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Da Vinci’s egg drop challenge at UCC

Dennis Wahlman / Mainstream

This year, the 3-dimensional art class is tackling not only one of the most well-known individuals in history but also the godfather of inventors as well, Leonardo Da Vinci.

“The art class will recreate a Da Vinci device that will safely transport a raw egg from the drop of a second story building,” said Gregg Price, an adjunct professor of art at UCC.

Certain aesthetic and technical limitations were placed on the students. They had to design something in the vein of Leonardo Da Vinci after researching the Renaissance and his inventions such as flying machines, tanks and military devices.

The students were only allowed to use materials that were available during the Renaissance: wood, string, rope, twine, paper, cloth, wax and some glue. “It is a project that will hopefully challenge the students by only using Renaissance and Leonardo-looking design that will do what it is designed to do, which is to safely transport without breaking,” said Price.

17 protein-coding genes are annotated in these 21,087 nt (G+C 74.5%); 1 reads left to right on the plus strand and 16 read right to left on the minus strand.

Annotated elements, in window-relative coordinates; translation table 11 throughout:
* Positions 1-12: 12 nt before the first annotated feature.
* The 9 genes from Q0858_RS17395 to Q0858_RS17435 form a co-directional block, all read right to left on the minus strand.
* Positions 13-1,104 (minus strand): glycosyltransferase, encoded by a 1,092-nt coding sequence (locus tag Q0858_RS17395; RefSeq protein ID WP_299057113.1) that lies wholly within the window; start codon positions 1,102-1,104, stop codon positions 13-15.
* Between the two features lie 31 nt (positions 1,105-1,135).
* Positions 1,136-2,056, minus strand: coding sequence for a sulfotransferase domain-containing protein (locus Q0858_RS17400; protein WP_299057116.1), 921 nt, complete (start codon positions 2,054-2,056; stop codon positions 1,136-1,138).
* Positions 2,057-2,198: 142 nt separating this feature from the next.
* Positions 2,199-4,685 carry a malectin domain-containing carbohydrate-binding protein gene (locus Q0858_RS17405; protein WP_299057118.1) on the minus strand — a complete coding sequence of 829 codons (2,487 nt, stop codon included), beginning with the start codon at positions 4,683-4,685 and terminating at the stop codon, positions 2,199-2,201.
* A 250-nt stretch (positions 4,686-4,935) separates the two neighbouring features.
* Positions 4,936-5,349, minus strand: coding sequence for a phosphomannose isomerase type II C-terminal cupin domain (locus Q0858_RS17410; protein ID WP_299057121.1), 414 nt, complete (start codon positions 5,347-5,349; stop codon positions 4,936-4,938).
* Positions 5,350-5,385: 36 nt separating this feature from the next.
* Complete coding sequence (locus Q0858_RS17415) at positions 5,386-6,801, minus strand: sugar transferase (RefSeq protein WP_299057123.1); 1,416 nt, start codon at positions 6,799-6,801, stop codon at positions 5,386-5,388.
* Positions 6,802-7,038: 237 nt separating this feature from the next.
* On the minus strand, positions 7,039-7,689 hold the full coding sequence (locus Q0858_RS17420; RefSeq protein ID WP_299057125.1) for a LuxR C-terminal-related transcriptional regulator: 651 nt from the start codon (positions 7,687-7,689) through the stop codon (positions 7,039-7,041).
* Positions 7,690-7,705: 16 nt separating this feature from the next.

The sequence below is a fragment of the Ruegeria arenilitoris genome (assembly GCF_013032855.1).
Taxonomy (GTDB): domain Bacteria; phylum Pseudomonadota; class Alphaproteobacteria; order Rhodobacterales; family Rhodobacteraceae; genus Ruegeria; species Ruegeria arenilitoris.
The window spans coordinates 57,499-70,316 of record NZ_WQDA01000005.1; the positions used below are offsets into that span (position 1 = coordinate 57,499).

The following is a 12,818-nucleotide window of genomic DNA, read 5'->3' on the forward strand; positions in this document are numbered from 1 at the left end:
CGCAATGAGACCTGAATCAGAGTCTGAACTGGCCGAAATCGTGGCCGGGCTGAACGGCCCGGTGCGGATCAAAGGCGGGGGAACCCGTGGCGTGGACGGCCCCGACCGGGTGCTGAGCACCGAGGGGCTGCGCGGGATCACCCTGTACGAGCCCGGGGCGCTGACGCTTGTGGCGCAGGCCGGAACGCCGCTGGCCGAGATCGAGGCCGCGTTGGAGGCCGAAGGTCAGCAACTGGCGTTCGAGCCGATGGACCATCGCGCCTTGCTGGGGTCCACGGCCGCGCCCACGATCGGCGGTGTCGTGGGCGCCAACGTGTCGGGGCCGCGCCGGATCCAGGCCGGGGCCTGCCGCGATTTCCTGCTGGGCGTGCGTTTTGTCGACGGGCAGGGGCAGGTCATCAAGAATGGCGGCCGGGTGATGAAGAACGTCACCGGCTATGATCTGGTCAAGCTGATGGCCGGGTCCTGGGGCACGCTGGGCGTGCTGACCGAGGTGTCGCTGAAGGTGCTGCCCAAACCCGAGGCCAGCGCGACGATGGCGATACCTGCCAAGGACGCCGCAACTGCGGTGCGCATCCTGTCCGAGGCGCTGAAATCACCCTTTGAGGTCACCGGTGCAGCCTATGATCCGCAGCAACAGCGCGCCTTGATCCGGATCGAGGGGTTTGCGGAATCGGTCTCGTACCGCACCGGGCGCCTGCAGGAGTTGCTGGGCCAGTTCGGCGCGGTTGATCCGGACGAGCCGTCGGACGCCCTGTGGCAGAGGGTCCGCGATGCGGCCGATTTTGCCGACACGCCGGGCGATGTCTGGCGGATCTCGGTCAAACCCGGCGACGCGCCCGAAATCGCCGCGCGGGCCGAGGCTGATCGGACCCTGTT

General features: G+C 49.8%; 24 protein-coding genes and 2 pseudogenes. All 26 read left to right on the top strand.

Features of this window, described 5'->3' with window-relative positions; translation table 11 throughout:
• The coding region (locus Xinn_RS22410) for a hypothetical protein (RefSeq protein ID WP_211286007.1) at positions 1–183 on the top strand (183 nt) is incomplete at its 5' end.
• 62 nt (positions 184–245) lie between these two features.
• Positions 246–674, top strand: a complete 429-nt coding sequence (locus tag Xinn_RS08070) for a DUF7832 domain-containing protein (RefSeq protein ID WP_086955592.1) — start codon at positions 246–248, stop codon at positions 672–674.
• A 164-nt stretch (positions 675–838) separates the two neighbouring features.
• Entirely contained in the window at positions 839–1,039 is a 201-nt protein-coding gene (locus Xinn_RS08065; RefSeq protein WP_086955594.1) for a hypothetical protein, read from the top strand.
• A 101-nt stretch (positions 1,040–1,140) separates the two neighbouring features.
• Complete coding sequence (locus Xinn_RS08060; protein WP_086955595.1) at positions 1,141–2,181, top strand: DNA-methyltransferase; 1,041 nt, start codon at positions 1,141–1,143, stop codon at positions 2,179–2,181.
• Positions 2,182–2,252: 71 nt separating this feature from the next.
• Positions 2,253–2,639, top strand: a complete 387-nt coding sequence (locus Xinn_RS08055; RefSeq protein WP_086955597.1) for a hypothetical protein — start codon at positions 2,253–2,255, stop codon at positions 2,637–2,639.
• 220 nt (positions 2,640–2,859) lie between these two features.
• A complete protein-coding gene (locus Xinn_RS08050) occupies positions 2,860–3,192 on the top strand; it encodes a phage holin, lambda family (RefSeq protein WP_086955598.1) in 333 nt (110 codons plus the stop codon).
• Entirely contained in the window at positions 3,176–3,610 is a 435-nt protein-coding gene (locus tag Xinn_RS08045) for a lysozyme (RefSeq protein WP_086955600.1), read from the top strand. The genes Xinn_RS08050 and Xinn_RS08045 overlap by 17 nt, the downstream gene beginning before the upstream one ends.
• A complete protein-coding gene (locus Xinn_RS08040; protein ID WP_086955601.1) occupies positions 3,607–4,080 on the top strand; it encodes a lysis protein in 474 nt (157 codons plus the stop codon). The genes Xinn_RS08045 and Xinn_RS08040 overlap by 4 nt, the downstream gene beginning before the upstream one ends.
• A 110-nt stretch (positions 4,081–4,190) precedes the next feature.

The egg drop challenge happened Wednesday, May 13 at 2 p.m. The students used the tallest balcony on campus to launch the projects. The students critiqued each others’ projects on how successful they were both in terms of using Renaissance materials as well as the design aesthetics.

Previous attempts at the project have resulted in around a 25 percent success rate for protecting the egg. Previous attempts failed from gaining too much velocity on the way down. The protection of the egg is key to a successful project design.

This year’s challenge had around ten entrants whose designs varied. While most of the students went with a parachute design, Jason Buer’s project stood out from the rest as his design was voted by the class as most Da Vinci like. Jason’s design incorporated a Da Vinci tank and glider with three wings that the class called the ceiling fan. The class success rate for the challenge was 100 percent. The eggs lived to fry another day.